HMS Daring

TONY DALTON describes his semi-scale model

On my retirement, like most people I reverted to gardening and doing jobs around the house, including decorating. It did not take me long to get bored with that, to which end I re-kindled an interest in my old hobby of model making. I retrieved the old models from the loft, started taking Model Boats magazine and joined my local club, the Luton and District MBC. Thus, I had found an interest to keep me happy in my retirement years. Having completed all the cleaning up of my old models, my thoughts moved towards what new projects I could undertake. I had seen a model of a frigate (Paladin by Glynn Guest) built by a fellow club member Peter Carmen, the plans being published in MB October 2005. Not being one to copy another member’s model I considered what similar models I could build. At that time a lot of media time was being given to the new toy the Royal Navy was getting, namely HMS Daring, for which I duly searched the internet and found the BAE Systems website with all the information I could ask for in the form of artist’s impression of the vessel. I then set about drawing the model that I intended to build from these artist’s impressions. The scale chosen was 1:128 which produced a vessel about 1.2 metres long. The following article is not just a story of building the model of HMS Daring but also of the problems encountered and its ensuing development.

During my investigation into HMS Daring and in particular the methods of propulsion the BAE website referred to ‘Wartsila’ and that engine manufacturer’s website described a system of propulsion pods under a vessel with no conventional propeller shafts, thus my thoughts moved to using a jet drive system. I should mention that the actual vessel had not been launched and until it was, I did not discover that it had in fact got conventional shafts and propellers. Unfortunately by this time I had completed the hull and was well on to completing the superstructure and therefore decided to leave the build of the vessel as it was. So, a jet drive HMS Daring it was, and a big lesson learnt from incomplete research!

Plans and basic work

As mentioned earlier I drew up my own plans for the hull, superstructure and jet drive propulsion system, an example of which is Photo 1. The design concept for the jet drives is in Photo 2. You will notice in this drawing that there is a hole in each side of the propulsion boxes, which house the rudders. When a rudder is at its extreme of angle, some of the water thrust from the jet drive is channelled through these holes which act as side thrusters thus aiding the steering of the vessel. Photo 3 is of the prepared jet drive parts.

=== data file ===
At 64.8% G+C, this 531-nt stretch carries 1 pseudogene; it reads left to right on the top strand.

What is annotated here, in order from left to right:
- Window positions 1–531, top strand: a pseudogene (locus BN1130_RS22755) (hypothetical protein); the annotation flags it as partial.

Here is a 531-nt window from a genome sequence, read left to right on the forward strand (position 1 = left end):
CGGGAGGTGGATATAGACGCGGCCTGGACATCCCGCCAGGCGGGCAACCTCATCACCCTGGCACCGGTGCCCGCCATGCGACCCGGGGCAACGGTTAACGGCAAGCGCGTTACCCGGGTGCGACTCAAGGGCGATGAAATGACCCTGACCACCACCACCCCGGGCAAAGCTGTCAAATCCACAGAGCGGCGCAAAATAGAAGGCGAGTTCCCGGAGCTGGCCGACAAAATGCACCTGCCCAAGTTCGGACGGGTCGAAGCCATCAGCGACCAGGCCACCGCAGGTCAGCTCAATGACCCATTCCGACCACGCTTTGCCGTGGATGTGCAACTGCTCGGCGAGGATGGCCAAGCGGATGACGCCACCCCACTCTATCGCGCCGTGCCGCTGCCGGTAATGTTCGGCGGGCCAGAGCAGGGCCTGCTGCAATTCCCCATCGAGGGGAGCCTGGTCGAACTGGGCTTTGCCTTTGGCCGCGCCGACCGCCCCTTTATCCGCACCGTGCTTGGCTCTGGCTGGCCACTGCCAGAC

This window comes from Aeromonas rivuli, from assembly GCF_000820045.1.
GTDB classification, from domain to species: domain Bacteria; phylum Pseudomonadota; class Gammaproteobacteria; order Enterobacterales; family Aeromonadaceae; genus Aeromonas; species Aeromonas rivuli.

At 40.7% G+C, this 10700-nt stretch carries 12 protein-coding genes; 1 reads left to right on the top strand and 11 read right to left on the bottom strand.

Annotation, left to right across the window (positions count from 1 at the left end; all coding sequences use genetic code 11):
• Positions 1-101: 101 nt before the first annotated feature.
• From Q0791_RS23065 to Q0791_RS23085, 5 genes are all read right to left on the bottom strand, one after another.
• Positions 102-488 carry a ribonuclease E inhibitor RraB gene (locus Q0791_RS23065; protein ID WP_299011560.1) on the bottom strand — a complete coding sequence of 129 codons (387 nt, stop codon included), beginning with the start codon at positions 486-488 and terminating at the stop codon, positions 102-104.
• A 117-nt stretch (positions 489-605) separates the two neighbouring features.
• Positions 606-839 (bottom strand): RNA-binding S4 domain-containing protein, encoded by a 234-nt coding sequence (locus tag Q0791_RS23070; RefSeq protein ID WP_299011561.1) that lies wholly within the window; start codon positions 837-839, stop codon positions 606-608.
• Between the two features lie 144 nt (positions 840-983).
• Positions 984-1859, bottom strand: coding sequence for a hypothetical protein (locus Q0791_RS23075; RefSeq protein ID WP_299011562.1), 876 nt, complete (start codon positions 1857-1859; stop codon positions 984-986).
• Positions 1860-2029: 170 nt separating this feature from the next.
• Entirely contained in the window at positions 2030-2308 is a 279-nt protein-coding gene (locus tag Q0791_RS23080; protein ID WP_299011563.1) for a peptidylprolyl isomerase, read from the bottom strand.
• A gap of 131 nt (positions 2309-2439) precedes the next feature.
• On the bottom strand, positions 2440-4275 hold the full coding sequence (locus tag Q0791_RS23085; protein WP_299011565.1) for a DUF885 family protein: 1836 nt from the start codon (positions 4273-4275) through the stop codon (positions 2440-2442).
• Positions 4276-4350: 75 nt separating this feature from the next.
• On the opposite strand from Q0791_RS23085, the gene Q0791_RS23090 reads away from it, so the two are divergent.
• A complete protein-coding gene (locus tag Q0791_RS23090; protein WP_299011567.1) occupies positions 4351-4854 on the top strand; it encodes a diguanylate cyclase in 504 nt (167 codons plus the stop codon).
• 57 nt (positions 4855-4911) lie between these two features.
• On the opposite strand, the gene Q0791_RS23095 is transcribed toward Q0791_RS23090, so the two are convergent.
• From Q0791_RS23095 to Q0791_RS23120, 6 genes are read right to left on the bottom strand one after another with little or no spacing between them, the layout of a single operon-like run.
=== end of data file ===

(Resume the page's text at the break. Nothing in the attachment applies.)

The assembled hull framework can be seen in Photo 4 and the two large holes in the bottom of the hull are for the jet drive intakes. Photo 5 shows the hull with the sides ready for bonding into position. At this stage, the propulsion system, rudders and gun rotation servo have been installed, which is much easier before the hull sides are added.

Photo 6 shows the hull in the process of being painted after the deck had been fitted.

All this was straightforward work. The model was only intended to be semi-scale, hence simplified wherever possible, but maintaining the appearance of a reasonable Type 45 destroyer representation.


Having now completed the hull, my building efforts turned to this part of the model. I wanted the radar antennae to rotate and the guns to sweep in an arc. The Phalanx CIWS guns are mounted on platforms that protrude beyond the main superstructure and this posed something of a problem in getting a drive system to them. The way this was solved was to make the upper deck a sandwich comprising a centre core of 2.5mm plywood between two thin sheets of 0.5mm ABS styrene card forming the outer covering. Part of the inner core was then cut away to allow for a belt drive which would rotate the guns. Some of the pulleys and associated radar parts can be seen in Photo 7.

The superstructure was made from mixture of plywood and ABS styrene sheet and Photo 8 is of part of the completed, but unpainted superstructure. Some of the navigation light wiring can be seen protruding from the forward part. Photo 9 is of the complete superstructure unit in place.

The first design of the Sampson radar drive system comprised a small electric motor driving the rotating ball via an all plastic gearbox housed in the upper superstructure, Photo 10. This in fact proved to be far too noisy and heavy, its weight making the model unstable because of its position high above the waterline.

The solution was to lower the drive system well below the main deck line on what could be called a sub-chassis mounted on pillars beneath the deck and also changing the system to belt drive. These belts came from some old tape recording systems and are still available from radio repair and component retailers. The new completed belt drive system for the Sampson radar and forward gun is shown in Photo 11 and Photo 12 is of the after radar rotation system.

Further detailing

Having built the main parts of the superstructure, I decided more fine detail was required. For the bridge, Photo 13, I built a control console with LED lighting installed to illuminate the instrument panels together with interior general lighting. Crew members were also installed on small seats in front of the consoles.

The construction of the 4.5 inch gun, Photo 14, was more difficult. Initially I tried to build it by creating a working plan, printing it all out on card and then cutting and folding it into shape, but this failed miserably!